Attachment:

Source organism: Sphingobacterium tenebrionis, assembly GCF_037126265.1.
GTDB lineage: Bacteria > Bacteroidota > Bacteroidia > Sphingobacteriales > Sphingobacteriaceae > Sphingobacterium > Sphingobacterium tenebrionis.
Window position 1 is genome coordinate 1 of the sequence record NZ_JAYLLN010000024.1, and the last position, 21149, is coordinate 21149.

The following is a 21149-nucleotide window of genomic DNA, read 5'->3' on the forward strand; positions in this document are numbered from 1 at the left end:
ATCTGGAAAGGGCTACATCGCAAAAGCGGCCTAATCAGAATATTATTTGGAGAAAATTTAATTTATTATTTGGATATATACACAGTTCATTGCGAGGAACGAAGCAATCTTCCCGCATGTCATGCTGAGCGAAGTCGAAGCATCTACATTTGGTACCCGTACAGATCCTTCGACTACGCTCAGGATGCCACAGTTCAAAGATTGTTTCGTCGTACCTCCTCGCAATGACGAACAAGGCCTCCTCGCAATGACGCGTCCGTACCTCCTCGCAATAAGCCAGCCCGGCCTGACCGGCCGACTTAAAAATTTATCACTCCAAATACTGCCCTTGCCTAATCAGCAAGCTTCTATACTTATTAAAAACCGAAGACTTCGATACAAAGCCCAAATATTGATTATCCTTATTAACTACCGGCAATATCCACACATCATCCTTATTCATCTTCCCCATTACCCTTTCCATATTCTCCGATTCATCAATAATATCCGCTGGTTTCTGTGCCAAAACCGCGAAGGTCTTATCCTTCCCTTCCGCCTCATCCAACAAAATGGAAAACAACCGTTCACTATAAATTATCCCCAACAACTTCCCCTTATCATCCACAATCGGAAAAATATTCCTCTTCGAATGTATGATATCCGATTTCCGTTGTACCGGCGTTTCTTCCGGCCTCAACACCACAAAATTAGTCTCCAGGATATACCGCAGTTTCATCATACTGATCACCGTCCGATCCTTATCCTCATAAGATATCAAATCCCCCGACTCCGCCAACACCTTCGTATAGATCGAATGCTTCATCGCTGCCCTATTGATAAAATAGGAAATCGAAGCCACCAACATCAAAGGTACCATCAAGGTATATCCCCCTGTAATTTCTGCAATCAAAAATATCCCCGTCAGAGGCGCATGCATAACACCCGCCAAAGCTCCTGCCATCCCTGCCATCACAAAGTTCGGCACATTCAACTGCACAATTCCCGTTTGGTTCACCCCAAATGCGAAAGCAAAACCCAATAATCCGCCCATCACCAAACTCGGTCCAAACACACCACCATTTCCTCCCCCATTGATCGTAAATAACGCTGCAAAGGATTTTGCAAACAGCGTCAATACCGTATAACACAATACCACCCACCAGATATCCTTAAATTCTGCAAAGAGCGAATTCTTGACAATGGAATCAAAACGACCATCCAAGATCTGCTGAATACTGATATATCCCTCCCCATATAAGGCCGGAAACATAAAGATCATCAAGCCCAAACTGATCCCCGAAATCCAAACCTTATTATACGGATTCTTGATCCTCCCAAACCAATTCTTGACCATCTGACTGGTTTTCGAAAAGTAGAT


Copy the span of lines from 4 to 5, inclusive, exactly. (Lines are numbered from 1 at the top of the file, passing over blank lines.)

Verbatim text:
The following is a 21149-nucleotide window of genomic DNA, read 5'->3' on the forward strand; positions in this document are numbered from 1 at the left end:
ATCTGGAAAGGGCTACATCGCAAAAGCGGCCTAATCAGAATATTATTTGGAGAAAATTTAATTTATTATTTGGATATATACACAGTTCATTGCGAGGAACGAAGCAATCTTCCCGCATGTCATGCTGAGCGAAGTCGAAGCATCTACATTTGGTACCCGTACAGATCCTTCGACTACGCTCAGGATGCCACAGTTCAAAGATTGTTTCGTCGTACCTCCTCGCAATGACGAACAAGGCCTCCTCGCAATGACGCGTCCGTACCTCCTCGCAATAAGCCAGCCCGGCCTGACCGGCCGACTTAAAAATTTATCACTCCAAATACTGCCCTTGCCTAATCAGCAAGCTTCTATACTTATTAAAAACCGAAGACTTCGATACAAAGCCCAAATATTGATTATCCTTATTAACTACCGGCAATATCCACACATCATCCTTATTCATCTTCCCCATTACCCTTTCCATATTCTCCGATTCATCAATAATATCCGCTGGTTTCTGTGCCAAAACCGCGAAGGTCTTATCCTTCCCTTCCGCCTCATCCAACAAAATGGAAAACAACCGTTCACTATAAATTATCCCCAACAACTTCCCCTTATCATCCACAATCGGAAAAATATTCCTCTTCGAATGTATGATATCCGATTTCCGTTGTACCGGCGTTTCTTCCGGCCTCAACACCACAAAATTAGTCTCCAGGATATACCGCAGTTTCATCATACTGATCACCGTCCGATCCTTATCCTCATAAGATATCAAATCCCCCGACTCCGCCAACACCTTCGTATAGATCGAATGCTTCATCGCTGCCCTATTGATAAAATAGGAAATCGAAGCCACCAACATCAAAGGTACCATCAAGGTATATCCCCCTGTAATTTCTGCAATCAAAAATATCCCCGTCAGAGGCGCATGCATAACACCCGCCAAAGCTCCTGCCATCCCTGCCATCACAAAGTTCGGCACATTCAACTGCACAATTCCCGTTTGGTTCACCCCAAATGCGAAAGCAAAACCCAATAATCCGCCCATCACCAAACTCGGTCCAAACACACCACCATTTCCTCCCCCATTGATCGTAAATAACGCTGCAAAGGATTTTGCAAACAGCGTCAATACCGTATAACACAATACCACCCACCAGATATCCTTAAATTCTGCAAAGAGCGAATTCTTGACAATGGAATCAAAACGACCATCCAAGATCTGCTGAATACTGATATATCCCTCCCCATATAAGGCCGGAAACATAAAGATCATCAAGCCCAAACTGATCCCCGAAATCCAAACCTTATTATACGGATTCTTGATCCTCCCAAACCAATTCTTGACCATCTGACTGGTTTTCGAAAAGTAGAT